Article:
Bipolar Disorder- Embarrassment

Song of the Day: Neutron Star Collision by Muse

I think a major consequence of bipolar behaviour in my case has been shame and embarrassment after an episode, particularly after hypomania. For those of us who have low self esteem and confidence from past episodes anyway, any more shame and embarrassment just adds to the growing weight- love and approval of ourselves feels even further away!

The symptoms of bipolar are always talked about in such a clinical way online and in books. I prefer to look at the more human side, what it really feels like, how do these episodes really make us feel? What effect do they really have on our lives?

During Hypomania I’ve made some pretty stupid decisions that have caused me great embarrassment and even worse. Here are a few of my escapades:

– Booking myself onto an advanced horse riding trek, injuring my back through lack of fitness and having to halt the ride so I could return to the stables. I had been so out of control of the horse I was bloody terrified and knew that if I didn’t stop then, I was likely to get seriously injured. At least the fear shocked me into making a sensible decision. So embarrassed.

– Taking on a job at a school, then six weeks later depression hit and I found myself cowering in the toilets with sheer panic and terror at the thought of carrying on. I quit, walking out and not telling anyone. Got in trouble for that one- unsurprisingly. I was totally distraught though- there was absolutely no way I could continue in that job. I felt so ashamed.

– Having a major argument with my assistant manager at one job where I attempted to hit him a few times. Ran out in floods of tears, couldn’t believe what I’d done- one minute I was totally raging, then next totally ashamed. This wasn’t me, it was so out of character. Got the sack- devastated, depression followed.

Depression has it’s embarrassments too- much sobbing and crying at work; hardly able to walk around the supermarket due to psychomotor retardation (slowing of movements/thinking), standing still with panic in the middle of the supermarket barely aware of where I was or what I was supposed to be doing. All embarrassing.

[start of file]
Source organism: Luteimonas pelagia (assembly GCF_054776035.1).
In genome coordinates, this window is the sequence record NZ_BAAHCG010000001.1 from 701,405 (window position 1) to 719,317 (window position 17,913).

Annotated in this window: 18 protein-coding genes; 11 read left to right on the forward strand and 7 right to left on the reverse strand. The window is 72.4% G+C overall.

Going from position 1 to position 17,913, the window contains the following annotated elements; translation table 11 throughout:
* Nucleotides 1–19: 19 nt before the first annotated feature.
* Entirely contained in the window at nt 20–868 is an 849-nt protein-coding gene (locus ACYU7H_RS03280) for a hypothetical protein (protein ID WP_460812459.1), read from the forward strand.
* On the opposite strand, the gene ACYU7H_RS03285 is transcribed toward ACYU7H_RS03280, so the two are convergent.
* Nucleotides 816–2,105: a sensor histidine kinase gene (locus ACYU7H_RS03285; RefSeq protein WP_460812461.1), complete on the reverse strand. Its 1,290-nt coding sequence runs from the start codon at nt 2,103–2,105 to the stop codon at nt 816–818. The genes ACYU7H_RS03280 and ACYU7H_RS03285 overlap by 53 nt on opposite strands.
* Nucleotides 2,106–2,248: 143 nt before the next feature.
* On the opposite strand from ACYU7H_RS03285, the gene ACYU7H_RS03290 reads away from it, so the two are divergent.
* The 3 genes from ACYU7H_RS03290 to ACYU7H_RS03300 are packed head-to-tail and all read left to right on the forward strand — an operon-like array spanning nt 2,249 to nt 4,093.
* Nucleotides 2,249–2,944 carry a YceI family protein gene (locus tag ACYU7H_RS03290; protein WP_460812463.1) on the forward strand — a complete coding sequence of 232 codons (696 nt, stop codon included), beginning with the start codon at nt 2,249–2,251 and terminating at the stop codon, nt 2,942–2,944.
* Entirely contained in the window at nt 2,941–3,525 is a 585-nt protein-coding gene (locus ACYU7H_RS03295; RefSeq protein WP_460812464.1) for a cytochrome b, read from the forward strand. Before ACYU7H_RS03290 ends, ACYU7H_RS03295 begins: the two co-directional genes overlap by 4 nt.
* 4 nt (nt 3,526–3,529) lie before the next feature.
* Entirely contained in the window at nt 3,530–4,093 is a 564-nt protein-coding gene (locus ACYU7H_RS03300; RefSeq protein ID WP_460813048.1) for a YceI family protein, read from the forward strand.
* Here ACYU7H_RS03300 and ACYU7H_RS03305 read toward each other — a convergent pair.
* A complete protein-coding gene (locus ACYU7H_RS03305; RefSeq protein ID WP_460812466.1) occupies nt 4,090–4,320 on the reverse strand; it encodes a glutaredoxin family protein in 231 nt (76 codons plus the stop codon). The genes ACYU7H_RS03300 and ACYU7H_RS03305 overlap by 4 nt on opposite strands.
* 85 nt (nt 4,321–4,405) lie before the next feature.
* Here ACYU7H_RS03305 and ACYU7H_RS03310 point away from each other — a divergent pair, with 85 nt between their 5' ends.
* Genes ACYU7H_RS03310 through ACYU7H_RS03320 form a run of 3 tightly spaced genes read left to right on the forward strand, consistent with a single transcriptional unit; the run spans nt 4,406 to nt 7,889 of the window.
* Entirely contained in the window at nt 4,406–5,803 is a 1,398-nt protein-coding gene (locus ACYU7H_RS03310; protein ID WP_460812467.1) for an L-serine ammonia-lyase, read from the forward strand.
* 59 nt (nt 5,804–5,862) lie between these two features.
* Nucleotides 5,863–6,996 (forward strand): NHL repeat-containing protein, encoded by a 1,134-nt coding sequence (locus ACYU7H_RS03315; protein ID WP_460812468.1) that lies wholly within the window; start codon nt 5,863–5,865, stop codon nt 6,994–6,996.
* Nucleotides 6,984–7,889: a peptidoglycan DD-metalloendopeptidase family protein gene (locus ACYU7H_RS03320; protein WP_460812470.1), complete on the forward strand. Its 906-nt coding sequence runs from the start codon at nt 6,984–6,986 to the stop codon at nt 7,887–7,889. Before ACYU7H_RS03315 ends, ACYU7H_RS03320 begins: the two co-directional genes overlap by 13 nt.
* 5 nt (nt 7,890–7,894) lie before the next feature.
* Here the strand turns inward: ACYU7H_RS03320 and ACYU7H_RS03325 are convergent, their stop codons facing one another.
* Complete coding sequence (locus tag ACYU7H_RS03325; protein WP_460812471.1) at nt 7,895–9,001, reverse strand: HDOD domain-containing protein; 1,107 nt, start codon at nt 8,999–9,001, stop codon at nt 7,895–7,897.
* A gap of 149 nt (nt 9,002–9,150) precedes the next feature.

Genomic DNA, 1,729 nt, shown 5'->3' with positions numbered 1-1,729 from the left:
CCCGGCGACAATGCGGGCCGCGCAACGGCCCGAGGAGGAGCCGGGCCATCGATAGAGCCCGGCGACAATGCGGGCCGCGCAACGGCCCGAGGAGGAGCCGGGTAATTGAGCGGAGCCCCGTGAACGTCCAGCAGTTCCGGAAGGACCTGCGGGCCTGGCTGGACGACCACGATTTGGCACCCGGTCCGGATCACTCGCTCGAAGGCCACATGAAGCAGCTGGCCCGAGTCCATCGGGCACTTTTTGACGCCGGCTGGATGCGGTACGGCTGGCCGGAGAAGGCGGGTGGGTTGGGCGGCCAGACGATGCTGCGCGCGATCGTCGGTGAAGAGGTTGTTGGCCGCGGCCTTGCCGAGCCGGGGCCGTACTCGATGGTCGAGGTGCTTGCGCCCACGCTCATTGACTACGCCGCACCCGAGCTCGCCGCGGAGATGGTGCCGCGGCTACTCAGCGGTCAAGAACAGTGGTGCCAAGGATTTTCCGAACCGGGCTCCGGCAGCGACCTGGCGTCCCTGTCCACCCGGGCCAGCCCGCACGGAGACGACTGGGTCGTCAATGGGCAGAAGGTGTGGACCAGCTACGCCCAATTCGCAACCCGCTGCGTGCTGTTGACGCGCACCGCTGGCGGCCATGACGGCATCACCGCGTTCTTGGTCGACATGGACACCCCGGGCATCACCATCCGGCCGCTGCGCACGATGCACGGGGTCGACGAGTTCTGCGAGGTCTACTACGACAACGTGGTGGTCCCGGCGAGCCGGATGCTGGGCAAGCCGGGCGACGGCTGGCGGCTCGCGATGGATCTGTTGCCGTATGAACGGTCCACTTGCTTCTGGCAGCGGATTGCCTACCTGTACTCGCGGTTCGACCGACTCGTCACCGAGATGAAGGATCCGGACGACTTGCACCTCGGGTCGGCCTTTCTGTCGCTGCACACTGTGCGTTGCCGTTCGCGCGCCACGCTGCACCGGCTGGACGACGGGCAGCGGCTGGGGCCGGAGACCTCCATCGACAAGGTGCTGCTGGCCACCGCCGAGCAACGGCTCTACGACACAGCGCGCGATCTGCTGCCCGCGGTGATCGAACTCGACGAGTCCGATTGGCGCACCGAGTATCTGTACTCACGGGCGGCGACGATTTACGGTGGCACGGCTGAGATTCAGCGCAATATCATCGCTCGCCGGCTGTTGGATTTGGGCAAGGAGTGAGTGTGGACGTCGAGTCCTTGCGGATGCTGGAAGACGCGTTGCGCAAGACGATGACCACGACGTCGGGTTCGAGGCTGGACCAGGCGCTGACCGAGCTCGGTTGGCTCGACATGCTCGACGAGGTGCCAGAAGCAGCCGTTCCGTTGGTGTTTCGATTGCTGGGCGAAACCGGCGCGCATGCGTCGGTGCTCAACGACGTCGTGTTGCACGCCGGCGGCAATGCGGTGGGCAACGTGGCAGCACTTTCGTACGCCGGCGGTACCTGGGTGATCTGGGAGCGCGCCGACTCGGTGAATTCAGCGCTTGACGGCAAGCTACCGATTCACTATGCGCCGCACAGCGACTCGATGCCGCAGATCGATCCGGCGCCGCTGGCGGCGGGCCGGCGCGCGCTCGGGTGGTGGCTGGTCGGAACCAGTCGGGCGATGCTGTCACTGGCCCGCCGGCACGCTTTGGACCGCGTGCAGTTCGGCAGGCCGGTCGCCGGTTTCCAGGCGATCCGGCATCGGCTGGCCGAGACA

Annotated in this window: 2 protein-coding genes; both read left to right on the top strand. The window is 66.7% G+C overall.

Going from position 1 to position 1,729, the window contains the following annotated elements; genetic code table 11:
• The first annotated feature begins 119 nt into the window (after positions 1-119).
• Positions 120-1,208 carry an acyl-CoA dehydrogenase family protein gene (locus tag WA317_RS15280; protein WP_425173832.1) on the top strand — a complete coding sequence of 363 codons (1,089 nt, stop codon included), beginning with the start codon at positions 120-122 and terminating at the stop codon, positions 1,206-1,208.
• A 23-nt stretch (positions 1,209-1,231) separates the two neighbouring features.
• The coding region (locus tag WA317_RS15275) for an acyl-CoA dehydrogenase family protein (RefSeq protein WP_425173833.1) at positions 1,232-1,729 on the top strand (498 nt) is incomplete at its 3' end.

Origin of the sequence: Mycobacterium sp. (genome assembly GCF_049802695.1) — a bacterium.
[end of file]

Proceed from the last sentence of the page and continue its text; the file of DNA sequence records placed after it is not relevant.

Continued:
Looking back the embarrassing moments in depression have been milder compared with the total shame I have felt as a consequence of hypomanic decisions. I’m so glad they’re over now, but I am learning to accept that the disorder has been the cause of this, not me myself- like being strongly influenced. It was not my fault. I may have hurt and angered people and for that I am sincerely sorry from the bottom of my heart. My regret comforts and reassures me that I am not a bad person- I’ve shown remorse. I’m just a perfectly imperfect human.

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3 thoughts on “Bipolar Disorder- Embarrassment

  1. Troy Alexander

    You say that these episodes are “over now”. Did they just go away, or did you finally find the right combo of meds/therapy? OR, were you just able to control it better w/ experience? I ask because I used to have more of these–especially manic. Then, lately, I have felt fine for over a year. An ill timed med change resulted in a sudden and drastic manic TO severe depression the last two days. Result was one particular person learning of my illness. I look up to and admire this person like no one else in the world, and mortified that this person has seen “the real me,” . . I know how this illness is viewed so I feel like I have lost my best friend

    Reply
  2. Dysfunctional Computer Tech

    I understand where you are coming from. I find myself living day by day, not knowing whether it will be a good or bad one. I too tried a school position before, at the most prestigious middle school in my state. I was their I.T. specialist. I lasted one year. The tech before me left me a mess to clean up when I first got there. I spent countless days getting to work at 3 a.m. and staying until 9 or 10 p.m. It took a year to completely break me down to the point that I didn’t want to be there anymore. The position I have now, my management know about my condition and are supportive of it. But, even the employees that don’t know about it can tell right away which side of the spectrum I am leaning towards. The medication helps (sometimes). I was told by my therapist’s office that they would not see me anymore because I missed too many appointments and have been written up many times at different jobs for showing up late. It’s so hard to get out of bed sometimes. I lack the physical energy to do anything but stare at the ceiling. Other times, I don’t sleep or if I do, I wake up at a very early hour and go to work. My company loves when I’m closer to the manic side of things, well the hypomanic rather. I get so much accomplished, I speak very well and I’m top of my game. The only thing I wish for is consistency. I realize that I will probably endure this for the rest of my life, just like my dad had to and my two first cousins but through constant self awareness, I feel like I’m getting better. I’m sorry for the rambling. I hope that you are able to find your balance or as close to it as possible so that you may be happy and have a fulfilling life!

    Reply
    1. rachelmiller1511 Post author

      Thank you for sharing your experiences. I think it’s very commendable that you are managing to work! I’ve always struggled hugely with working environments/relationships. What you have described is similar to how I was when working in the past.

      Keep going! I hope you find some balance and consistency too!

      Reply

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